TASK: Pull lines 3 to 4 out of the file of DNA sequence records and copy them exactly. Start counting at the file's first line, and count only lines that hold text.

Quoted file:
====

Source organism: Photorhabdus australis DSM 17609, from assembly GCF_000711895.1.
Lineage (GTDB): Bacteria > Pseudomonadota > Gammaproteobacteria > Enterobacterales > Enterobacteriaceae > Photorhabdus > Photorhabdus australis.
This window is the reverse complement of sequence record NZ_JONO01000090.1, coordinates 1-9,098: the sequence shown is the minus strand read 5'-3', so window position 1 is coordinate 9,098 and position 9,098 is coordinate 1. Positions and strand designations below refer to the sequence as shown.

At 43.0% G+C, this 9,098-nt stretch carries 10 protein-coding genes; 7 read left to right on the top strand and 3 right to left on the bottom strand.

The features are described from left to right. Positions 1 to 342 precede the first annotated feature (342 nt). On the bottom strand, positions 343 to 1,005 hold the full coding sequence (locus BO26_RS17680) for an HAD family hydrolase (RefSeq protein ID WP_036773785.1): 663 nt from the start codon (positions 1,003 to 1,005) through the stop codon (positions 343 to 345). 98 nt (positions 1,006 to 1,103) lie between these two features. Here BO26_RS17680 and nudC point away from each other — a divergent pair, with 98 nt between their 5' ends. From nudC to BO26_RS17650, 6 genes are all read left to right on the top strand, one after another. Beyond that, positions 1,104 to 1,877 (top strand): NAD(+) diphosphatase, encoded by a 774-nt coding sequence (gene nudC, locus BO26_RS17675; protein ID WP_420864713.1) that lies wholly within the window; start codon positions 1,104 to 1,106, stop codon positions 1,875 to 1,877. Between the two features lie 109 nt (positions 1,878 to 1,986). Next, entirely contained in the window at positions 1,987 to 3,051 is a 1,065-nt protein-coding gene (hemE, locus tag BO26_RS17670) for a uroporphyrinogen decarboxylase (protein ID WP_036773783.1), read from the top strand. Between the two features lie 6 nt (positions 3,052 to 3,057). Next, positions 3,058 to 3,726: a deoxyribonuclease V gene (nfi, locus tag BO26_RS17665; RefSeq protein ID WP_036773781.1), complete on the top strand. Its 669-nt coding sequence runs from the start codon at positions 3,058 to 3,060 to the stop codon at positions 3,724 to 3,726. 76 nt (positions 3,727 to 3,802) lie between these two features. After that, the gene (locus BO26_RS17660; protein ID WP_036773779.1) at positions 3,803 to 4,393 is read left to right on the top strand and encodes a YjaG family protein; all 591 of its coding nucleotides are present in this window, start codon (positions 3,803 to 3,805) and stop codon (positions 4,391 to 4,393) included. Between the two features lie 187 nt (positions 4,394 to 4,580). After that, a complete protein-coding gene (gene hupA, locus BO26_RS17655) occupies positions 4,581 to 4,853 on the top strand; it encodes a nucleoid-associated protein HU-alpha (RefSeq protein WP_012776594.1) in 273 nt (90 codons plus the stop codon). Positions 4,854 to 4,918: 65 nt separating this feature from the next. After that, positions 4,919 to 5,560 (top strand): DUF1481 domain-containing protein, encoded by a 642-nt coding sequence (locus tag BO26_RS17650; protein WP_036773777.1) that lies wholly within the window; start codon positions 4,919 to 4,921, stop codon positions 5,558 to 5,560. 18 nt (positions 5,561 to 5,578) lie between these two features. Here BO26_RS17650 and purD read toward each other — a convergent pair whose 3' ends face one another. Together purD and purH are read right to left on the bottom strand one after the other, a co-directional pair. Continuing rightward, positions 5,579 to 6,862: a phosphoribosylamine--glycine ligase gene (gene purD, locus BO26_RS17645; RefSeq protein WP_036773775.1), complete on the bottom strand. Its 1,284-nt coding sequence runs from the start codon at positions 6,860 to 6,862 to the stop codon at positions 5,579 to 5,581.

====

This window is the reverse complement of sequence record NZ_JONO01000090.1, coordinates 1-9,098: the sequence shown is the minus strand read 5'-3', so window position 1 is coordinate 9,098 and position 9,098 is coordinate 1. Positions and strand designations below refer to the sequence as shown.

At 43.0% G+C, this 9,098-nt stretch carries 10 protein-coding genes; 7 read left to right on the top strand and 3 right to left on the bottom strand.